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          • There is a lot there and a lot there that I agree with.

            Due to time considerations, I’ll address just one issue you raise at the end (and probably in something of an reactive, atavistic libertarian-knee-jerk, inadequate way).

            Isn’t the central Adam-Smith-type idea that markets and capitalists, at least with the right regulative constraints in place, tend to achieve uniquely productive results without intending to (even if the actors, the capitalists and managers, the producers and the consumers, are by and large pretty short-sited and often act on bad motives, including exploitative ones)? And, beyond trying to get the best price, none of the agents really need to be competent in order to achieve important productivity or efficiency virtues in the system. I can’t speak very well, at any level of detail, to what conditions are necessary for the “magic of markets” to occur, but we do want it to occur (without requirements of justice being violated — or at least without the super-important, legally-enforced ones being violated) don’t we? And doesn’t the profit motive of managers and capitalists play an indispensable role in the system being productive?

            The moral evaluation of capitalists (or managers or employers — or employees) is an entirely different matter, right? This is one key point I am making: as long as we don’t tolerate or allow things that we shouldn’t — as long as the requirements of justice and morality are respected — shouldn’t we reap the benefits of the capitalist system of production and price-setting, even at some expense to justice and morality (perhaps even at a price of systemic, incentivized injustice — though if this is our situation, I would recommend inventiveness in institutional design, not complacency)? Are you treating all considerations of justice as requirements of justice (or perhaps tending to view considerations of justice as requirements of justice)? I don’t think we want productive efficiency to count for nothing against any consideration of justice, however small.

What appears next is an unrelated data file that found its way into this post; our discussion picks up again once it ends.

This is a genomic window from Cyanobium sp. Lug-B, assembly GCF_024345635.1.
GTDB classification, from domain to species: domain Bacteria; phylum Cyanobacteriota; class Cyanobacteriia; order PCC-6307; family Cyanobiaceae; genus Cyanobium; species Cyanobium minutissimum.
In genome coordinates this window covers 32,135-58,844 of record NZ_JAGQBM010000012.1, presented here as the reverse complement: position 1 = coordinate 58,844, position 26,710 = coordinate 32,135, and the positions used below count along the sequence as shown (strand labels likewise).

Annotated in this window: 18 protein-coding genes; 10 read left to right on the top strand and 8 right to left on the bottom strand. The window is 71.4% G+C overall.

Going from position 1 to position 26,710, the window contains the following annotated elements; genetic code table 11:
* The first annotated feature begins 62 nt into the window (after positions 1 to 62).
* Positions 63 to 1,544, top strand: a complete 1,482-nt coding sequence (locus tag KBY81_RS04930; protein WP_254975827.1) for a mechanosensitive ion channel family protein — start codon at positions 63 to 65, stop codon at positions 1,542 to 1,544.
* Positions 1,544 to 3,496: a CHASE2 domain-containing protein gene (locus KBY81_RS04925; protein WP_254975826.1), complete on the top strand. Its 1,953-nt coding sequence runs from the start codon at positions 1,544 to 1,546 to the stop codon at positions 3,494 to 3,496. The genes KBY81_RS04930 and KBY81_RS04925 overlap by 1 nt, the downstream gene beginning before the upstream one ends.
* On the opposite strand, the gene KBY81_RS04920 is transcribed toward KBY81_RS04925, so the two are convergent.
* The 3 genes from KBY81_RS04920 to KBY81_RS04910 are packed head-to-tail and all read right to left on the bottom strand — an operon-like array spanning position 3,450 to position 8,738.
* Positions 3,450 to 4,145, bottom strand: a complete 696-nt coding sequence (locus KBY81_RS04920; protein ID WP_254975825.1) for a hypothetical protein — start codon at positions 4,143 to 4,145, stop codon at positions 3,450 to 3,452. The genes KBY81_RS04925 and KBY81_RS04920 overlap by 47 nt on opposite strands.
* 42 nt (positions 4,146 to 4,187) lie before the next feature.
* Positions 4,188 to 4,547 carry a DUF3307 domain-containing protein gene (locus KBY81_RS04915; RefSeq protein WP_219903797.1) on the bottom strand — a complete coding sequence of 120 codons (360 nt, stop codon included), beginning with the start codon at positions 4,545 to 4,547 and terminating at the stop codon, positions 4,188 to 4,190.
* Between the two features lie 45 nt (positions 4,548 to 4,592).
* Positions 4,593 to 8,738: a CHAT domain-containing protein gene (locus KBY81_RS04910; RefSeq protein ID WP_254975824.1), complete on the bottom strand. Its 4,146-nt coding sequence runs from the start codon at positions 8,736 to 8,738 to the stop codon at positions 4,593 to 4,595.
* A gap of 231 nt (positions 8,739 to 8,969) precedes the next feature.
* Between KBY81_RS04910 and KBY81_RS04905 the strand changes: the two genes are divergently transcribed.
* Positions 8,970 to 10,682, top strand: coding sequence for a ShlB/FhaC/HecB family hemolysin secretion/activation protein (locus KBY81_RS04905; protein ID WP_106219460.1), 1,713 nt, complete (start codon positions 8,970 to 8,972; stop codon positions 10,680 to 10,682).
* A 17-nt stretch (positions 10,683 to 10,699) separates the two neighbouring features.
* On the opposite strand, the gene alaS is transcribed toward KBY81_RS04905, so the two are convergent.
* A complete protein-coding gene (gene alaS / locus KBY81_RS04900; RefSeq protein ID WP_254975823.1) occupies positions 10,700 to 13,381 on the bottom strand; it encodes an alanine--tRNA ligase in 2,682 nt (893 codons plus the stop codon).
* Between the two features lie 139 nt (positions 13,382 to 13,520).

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            • I guess the problematic feature of your comment is right there staring us in the face. An uncharitable way of re-stating it: if we take an Olympian and highly idealized picture of markets, drawn from Adam Smith and textbooks of microeconomics, markets appear to work productive magic without moral friction, but if we look at how they actually work, it appears that there’s enormous leeway there for unspoken and easily ignored injustice.